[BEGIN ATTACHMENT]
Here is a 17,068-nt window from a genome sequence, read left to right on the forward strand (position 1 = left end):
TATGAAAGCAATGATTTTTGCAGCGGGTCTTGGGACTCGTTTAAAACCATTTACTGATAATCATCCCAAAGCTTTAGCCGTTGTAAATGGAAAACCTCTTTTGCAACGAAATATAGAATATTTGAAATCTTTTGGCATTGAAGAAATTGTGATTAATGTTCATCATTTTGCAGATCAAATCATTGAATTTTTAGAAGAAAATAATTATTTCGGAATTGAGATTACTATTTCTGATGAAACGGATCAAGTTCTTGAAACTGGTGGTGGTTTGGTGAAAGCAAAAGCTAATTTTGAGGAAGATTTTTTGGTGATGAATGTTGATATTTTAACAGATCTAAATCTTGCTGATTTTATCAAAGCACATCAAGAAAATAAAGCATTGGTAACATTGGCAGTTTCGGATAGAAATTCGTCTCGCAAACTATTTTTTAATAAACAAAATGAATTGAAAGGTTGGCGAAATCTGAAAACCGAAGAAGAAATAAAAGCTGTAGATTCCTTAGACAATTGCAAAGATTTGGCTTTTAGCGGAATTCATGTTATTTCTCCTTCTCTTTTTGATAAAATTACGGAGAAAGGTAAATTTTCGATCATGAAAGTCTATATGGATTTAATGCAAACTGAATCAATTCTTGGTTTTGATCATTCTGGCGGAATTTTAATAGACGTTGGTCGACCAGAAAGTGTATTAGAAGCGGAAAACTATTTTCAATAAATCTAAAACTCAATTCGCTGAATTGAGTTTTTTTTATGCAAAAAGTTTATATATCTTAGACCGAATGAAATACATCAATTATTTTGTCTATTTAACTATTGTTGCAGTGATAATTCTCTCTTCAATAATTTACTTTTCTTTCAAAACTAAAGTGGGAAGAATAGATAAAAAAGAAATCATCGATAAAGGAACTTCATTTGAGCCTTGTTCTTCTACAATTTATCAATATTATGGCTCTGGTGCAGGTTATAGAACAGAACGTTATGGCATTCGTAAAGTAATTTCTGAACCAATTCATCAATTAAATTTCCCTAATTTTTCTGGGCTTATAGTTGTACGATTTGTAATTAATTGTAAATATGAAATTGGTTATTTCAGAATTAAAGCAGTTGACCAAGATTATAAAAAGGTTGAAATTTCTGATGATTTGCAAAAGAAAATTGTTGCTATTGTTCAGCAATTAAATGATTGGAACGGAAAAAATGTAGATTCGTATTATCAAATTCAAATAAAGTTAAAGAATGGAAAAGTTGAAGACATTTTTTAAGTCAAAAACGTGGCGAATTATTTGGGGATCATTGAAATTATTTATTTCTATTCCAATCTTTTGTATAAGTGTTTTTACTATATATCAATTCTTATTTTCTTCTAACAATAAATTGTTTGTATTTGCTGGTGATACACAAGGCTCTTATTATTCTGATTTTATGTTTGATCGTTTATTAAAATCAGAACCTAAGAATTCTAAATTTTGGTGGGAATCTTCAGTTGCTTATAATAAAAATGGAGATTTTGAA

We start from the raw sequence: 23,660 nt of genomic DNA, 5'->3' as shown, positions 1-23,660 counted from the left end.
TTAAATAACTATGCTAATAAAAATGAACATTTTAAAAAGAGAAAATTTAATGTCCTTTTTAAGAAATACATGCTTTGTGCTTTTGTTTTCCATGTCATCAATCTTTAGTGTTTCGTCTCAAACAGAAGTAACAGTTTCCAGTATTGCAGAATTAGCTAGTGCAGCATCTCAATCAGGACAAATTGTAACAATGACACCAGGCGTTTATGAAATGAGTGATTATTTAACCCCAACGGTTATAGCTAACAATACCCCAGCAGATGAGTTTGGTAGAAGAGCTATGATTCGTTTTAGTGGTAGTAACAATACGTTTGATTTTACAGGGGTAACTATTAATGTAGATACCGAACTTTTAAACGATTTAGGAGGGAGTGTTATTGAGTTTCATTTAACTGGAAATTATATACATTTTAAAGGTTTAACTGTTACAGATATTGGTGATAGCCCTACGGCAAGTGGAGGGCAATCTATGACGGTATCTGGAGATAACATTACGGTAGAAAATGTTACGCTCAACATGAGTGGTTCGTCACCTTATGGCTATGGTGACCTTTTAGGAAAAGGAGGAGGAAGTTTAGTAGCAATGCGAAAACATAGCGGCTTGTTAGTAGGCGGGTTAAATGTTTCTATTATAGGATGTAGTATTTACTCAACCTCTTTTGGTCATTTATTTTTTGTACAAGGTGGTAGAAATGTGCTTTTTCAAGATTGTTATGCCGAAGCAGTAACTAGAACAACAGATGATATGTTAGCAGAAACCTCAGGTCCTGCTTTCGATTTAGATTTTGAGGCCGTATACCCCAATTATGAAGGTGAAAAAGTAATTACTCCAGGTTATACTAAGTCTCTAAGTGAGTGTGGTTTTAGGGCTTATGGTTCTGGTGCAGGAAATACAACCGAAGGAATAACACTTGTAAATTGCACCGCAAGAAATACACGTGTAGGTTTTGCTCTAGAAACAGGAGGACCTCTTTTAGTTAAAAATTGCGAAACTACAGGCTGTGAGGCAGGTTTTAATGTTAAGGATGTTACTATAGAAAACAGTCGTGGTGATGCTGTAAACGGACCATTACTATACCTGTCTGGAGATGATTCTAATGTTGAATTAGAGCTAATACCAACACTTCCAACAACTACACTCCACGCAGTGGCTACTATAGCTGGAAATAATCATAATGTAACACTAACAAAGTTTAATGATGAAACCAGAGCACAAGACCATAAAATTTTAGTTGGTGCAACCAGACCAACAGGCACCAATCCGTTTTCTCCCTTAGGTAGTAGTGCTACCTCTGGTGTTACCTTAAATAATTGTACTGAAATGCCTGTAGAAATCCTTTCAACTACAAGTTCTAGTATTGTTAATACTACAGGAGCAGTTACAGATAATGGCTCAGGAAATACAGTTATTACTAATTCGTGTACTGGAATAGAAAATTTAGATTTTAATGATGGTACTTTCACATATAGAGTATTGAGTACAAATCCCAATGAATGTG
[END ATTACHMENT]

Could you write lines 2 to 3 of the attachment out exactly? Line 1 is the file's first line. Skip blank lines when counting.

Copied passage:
TATGAAAGCAATGATTTTTGCAGCGGGTCTTGGGACTCGTTTAAAACCATTTACTGATAATCATCCCAAAGCTTTAGCCGTTGTAAATGGAAAACCTCTTTTGCAACGAAATATAGAATATTTGAAATCTTTTGGCATTGAAGAAATTGTGATTAATGTTCATCATTTTGCAGATCAAATCATTGAATTTTTAGAAGAAAATAATTATTTCGGAATTGAGATTACTATTTCTGATGAAACGGATCAAGTTCTTGAAACTGGTGGTGGTTTGGTGAAAGCAAAAGCTAATTTTGAGGAAGATTTTTTGGTGATGAATGTTGATATTTTAACAGATCTAAATCTTGCTGATTTTATCAAAGCACATCAAGAAAATAAAGCATTGGTAACATTGGCAGTTTCGGATAGAAATTCGTCTCGCAAACTATTTTTTAATAAACAAAATGAATTGAAAGGTTGGCGAAATCTGAAAACCGAAGAAGAAATAAAAGCTGTAGATTCCTTAGACAATTGCAAAGATTTGGCTTTTAGCGGAATTCATGTTATTTCTCCTTCTCTTTTTGATAAAATTACGGAGAAAGGTAAATTTTCGATCATGAAAGTCTATATGGATTTAATGCAAACTGAATCAATTCTTGGTTTTGATCATTCTGGCGGAATTTTAATAGACGTTGGTCGACCAGAAAGTGTATTAGAAGCGGAAAACTATTTTCAATAAATCTAAAACTCAATTCGCTGAATTGAGTTTTTTTTATGCAAAAAGTTTATATATCTTAGACCGAATGAAATACATCAATTATTTTGTCTATTTAACTATTGTTGCAGTGATAATTCTCTCTTCAATAATTTACTTTTCTTTCAAAACTAAAGTGGGAAGAATAGATAAAAAAGAAATCATCGATAAAGGAACTTCATTTGAGCCTTGTTCTTCTACAATTTATCAATATTATGGCTCTGGTGCAGGTTATAGAACAGAACGTTATGGCATTCGTAAAGTAATTTCTGAACCAATTCATCAATTAAATTTCCCTAATTTTTCTGGGCTTATAGTTGTACGATTTGTAATTAATTGTAAATATGAAATTGGTTATTTCAGAATTAAAGCAGTTGACCAAGATTATAAAAAGGTTGAAATTTCTGATGATTTGCAAAAGAAAATTGTTGCTATTGTTCAGCAATTAAATGATTGGAACGGAAAAAATGTAGATTCGTATTATCAAATTCAAATAAAGTTAAAGAATGGAAAAGTTGAAGACATTTTTTAAGTCAAAAACGTGGCGAATTATTTGGGGATCATTGAAATTATTTATTTCTATTCCAATCTTTTGTATAAGTGTTTTTACTATATATCAATTCTTATTTTCTTCTAACAATAAATTGTTTGTATTTGCTGGTGATACACAAGGCTCTTATTATTCTGATTTTATGTTTGATCGTTTATTAAAATCAGAACCTAAGAATTCTAAATTTTGGTGGGAATCTTCAGTTGCTTATAATAAAAATGGAGATTTTGAA

We start from the raw sequence: 23,660 nt of genomic DNA, 5'->3' as shown, positions 1-23,660 counted from the left end.